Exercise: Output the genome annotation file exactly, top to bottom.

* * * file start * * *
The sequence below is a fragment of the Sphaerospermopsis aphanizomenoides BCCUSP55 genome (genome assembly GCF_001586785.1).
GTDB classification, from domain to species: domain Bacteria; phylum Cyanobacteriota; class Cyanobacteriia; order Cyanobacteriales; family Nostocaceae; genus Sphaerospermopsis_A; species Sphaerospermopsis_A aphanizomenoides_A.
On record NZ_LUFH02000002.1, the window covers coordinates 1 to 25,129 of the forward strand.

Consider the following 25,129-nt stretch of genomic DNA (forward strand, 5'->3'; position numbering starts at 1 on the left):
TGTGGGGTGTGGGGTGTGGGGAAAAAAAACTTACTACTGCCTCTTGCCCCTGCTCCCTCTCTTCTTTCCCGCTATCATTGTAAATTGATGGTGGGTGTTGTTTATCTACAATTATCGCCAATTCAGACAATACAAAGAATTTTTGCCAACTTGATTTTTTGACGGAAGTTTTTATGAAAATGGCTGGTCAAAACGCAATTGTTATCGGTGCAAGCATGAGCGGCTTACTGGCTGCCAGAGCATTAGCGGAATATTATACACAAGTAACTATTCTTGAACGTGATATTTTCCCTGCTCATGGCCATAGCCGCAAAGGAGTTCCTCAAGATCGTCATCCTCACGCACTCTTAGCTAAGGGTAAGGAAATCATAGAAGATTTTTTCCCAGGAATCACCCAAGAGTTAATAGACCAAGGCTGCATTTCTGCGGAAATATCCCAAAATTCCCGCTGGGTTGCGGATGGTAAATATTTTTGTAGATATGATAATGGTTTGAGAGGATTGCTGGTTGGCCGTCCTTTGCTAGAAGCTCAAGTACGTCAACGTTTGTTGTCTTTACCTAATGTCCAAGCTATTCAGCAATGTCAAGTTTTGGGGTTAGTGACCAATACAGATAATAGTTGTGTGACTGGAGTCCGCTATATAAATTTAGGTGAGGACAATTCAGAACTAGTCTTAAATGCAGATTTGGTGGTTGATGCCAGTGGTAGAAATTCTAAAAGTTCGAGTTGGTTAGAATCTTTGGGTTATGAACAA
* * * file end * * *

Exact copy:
The sequence below is a fragment of the Sphaerospermopsis aphanizomenoides BCCUSP55 genome (genome assembly GCF_001586785.1).
GTDB classification, from domain to species: domain Bacteria; phylum Cyanobacteriota; class Cyanobacteriia; order Cyanobacteriales; family Nostocaceae; genus Sphaerospermopsis_A; species Sphaerospermopsis_A aphanizomenoides_A.
On record NZ_LUFH02000002.1, the window covers coordinates 1 to 25,129 of the forward strand.

Consider the following 25,129-nt stretch of genomic DNA (forward strand, 5'->3'; position numbering starts at 1 on the left):
TGTGGGGTGTGGGGTGTGGGGAAAAAAAACTTACTACTGCCTCTTGCCCCTGCTCCCTCTCTTCTTTCCCGCTATCATTGTAAATTGATGGTGGGTGTTGTTTATCTACAATTATCGCCAATTCAGACAATACAAAGAATTTTTGCCAACTTGATTTTTTGACGGAAGTTTTTATGAAAATGGCTGGTCAAAACGCAATTGTTATCGGTGCAAGCATGAGCGGCTTACTGGCTGCCAGAGCATTAGCGGAATATTATACACAAGTAACTATTCTTGAACGTGATATTTTCCCTGCTCATGGCCATAGCCGCAAAGGAGTTCCTCAAGATCGTCATCCTCACGCACTCTTAGCTAAGGGTAAGGAAATCATAGAAGATTTTTTCCCAGGAATCACCCAAGAGTTAATAGACCAAGGCTGCATTTCTGCGGAAATATCCCAAAATTCCCGCTGGGTTGCGGATGGTAAATATTTTTGTAGATATGATAATGGTTTGAGAGGATTGCTGGTTGGCCGTCCTTTGCTAGAAGCTCAAGTACGTCAACGTTTGTTGTCTTTACCTAATGTCCAAGCTATTCAGCAATGTCAAGTTTTGGGGTTAGTGACCAATACAGATAATAGTTGTGTGACTGGAGTCCGCTATATAAATTTAGGTGAGGACAATTCAGAACTAGTCTTAAATGCAGATTTGGTGGTTGATGCCAGTGGTAGAAATTCTAAAAGTTCGAGTTGGTTAGAATCTTTGGGTTATGAACAA